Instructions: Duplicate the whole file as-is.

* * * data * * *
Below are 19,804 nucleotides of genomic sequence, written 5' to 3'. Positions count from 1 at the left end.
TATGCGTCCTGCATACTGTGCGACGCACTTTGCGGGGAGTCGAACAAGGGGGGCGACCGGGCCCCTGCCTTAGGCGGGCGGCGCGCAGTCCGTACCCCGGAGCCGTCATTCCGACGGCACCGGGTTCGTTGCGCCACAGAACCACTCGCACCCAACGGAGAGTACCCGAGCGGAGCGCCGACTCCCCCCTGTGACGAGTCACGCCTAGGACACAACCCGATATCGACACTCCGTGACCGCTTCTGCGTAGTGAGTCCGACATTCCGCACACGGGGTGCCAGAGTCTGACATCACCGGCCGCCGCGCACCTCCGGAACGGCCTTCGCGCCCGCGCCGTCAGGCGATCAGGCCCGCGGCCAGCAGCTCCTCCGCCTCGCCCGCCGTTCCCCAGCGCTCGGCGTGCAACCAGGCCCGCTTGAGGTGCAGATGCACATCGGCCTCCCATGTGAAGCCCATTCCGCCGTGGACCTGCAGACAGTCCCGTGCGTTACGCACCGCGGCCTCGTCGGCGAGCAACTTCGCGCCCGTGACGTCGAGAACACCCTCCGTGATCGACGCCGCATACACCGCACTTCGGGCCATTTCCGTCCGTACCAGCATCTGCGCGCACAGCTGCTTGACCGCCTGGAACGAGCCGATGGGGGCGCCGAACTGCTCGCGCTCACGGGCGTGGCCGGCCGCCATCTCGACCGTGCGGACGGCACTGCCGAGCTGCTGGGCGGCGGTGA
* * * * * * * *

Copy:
Below are 19,804 nucleotides of genomic sequence, written 5' to 3'. Positions count from 1 at the left end.
TATGCGTCCTGCATACTGTGCGACGCACTTTGCGGGGAGTCGAACAAGGGGGGCGACCGGGCCCCTGCCTTAGGCGGGCGGCGCGCAGTCCGTACCCCGGAGCCGTCATTCCGACGGCACCGGGTTCGTTGCGCCACAGAACCACTCGCACCCAACGGAGAGTACCCGAGCGGAGCGCCGACTCCCCCCTGTGACGAGTCACGCCTAGGACACAACCCGATATCGACACTCCGTGACCGCTTCTGCGTAGTGAGTCCGACATTCCGCACACGGGGTGCCAGAGTCTGACATCACCGGCCGCCGCGCACCTCCGGAACGGCCTTCGCGCCCGCGCCGTCAGGCGATCAGGCCCGCGGCCAGCAGCTCCTCCGCCTCGCCCGCCGTTCCCCAGCGCTCGGCGTGCAACCAGGCCCGCTTGAGGTGCAGATGCACATCGGCCTCCCATGTGAAGCCCATTCCGCCGTGGACCTGCAGACAGTCCCGTGCGTTACGCACCGCGGCCTCGTCGGCGAGCAACTTCGCGCCCGTGACGTCGAGAACACCCTCCGTGATCGACGCCGCATACACCGCACTTCGGGCCATTTCCGTCCGTACCAGCATCTGCGCGCACAGCTGCTTGACCGCCTGGAACGAGCCGATGGGGGCGCCGAACTGCTCGCGCTCACGGGCGTGGCCGGCCGCCATCTCGACCGTGCGGACGGCACTGCCGAGCTGCTGGGCGGCGGTGA